The virtual route ID field is configured to contain a virtual route ID, which is a well known identifier of the routing entity to which the policy applies. The steering type ID field is configured to be used to specify whether the steering policy is relevant to control or data traffic. Other information may be included in the header as well and the invention is thus not limited to an embodiment that uses this particular header format.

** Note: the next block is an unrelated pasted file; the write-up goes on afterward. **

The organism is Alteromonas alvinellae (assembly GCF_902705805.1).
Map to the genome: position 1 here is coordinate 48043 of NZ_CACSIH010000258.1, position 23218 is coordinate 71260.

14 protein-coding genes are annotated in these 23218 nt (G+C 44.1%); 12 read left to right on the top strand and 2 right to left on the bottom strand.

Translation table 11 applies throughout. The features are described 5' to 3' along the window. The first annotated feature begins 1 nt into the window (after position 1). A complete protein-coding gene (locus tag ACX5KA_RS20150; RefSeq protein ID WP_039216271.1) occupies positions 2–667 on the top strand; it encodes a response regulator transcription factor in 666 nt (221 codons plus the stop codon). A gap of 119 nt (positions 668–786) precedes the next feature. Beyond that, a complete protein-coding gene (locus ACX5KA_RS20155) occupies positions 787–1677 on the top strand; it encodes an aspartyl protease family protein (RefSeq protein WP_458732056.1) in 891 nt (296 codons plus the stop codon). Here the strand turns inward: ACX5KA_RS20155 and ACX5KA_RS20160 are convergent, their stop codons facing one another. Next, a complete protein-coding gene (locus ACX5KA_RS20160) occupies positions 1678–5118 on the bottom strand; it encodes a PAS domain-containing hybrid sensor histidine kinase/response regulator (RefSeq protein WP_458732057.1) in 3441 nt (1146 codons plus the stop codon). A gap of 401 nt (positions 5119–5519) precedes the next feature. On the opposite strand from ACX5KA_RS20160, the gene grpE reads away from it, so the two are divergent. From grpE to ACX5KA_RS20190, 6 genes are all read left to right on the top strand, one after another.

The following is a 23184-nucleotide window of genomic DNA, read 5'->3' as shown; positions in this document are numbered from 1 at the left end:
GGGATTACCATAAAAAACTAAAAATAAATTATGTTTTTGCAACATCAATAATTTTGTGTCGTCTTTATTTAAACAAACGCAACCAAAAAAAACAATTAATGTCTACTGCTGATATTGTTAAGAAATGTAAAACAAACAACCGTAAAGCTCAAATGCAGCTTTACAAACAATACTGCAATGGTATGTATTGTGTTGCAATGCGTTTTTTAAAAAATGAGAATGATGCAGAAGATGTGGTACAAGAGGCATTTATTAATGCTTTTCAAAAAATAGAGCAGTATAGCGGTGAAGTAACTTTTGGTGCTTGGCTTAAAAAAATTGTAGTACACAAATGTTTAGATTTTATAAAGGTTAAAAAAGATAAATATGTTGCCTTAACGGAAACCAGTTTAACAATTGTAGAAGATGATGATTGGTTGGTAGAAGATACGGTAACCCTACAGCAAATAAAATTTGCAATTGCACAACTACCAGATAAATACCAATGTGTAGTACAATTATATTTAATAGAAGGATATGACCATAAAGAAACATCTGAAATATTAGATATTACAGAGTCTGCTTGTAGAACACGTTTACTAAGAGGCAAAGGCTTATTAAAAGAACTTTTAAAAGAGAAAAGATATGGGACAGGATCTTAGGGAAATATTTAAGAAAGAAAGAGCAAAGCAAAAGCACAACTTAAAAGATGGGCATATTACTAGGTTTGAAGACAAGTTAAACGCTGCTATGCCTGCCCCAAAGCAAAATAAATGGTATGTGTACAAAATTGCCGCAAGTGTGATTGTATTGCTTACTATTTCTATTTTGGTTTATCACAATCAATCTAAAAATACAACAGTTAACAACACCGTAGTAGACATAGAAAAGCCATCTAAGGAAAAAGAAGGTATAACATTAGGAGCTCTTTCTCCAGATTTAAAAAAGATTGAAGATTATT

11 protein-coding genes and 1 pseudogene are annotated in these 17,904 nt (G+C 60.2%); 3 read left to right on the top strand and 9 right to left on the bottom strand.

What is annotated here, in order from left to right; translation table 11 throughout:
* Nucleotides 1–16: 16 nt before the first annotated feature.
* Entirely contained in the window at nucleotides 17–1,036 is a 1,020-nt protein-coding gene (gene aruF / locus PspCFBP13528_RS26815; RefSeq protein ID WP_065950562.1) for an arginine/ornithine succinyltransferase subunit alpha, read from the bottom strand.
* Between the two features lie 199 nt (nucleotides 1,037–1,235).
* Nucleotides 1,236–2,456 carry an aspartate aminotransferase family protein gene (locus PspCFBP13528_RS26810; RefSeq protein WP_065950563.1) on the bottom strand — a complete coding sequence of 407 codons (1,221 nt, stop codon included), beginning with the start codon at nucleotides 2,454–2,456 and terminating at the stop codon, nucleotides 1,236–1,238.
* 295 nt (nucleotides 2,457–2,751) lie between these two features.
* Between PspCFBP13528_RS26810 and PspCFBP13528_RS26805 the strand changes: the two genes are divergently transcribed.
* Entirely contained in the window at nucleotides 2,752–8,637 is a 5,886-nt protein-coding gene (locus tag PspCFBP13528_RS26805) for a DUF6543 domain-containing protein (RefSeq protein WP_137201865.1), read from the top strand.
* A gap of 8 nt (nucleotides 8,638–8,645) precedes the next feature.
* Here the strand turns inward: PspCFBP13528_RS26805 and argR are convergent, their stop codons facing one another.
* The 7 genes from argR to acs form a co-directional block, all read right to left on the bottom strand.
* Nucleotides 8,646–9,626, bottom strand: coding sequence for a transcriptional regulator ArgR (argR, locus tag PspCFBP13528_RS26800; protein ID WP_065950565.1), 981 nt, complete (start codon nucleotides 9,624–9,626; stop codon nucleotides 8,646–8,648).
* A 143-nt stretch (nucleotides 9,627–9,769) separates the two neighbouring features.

The steering policy 100 may also include one or more attribute fields 108 that may be used to identify the packets. For example, the steering policy may have one or more fields configured to contain layer 3 information such as source address 112 and destination address 114, one or more fields configured to contain layer 4 information such as protocol and port information 116, and one or more fields configured to contain layer 5 information 118 such as tunnel IDs. The attribute information fields 108 may enable other information to be specified as well via reserved fields 120 and the invention is not limited to an implementation that uses this particular format for specifying the policy attributes.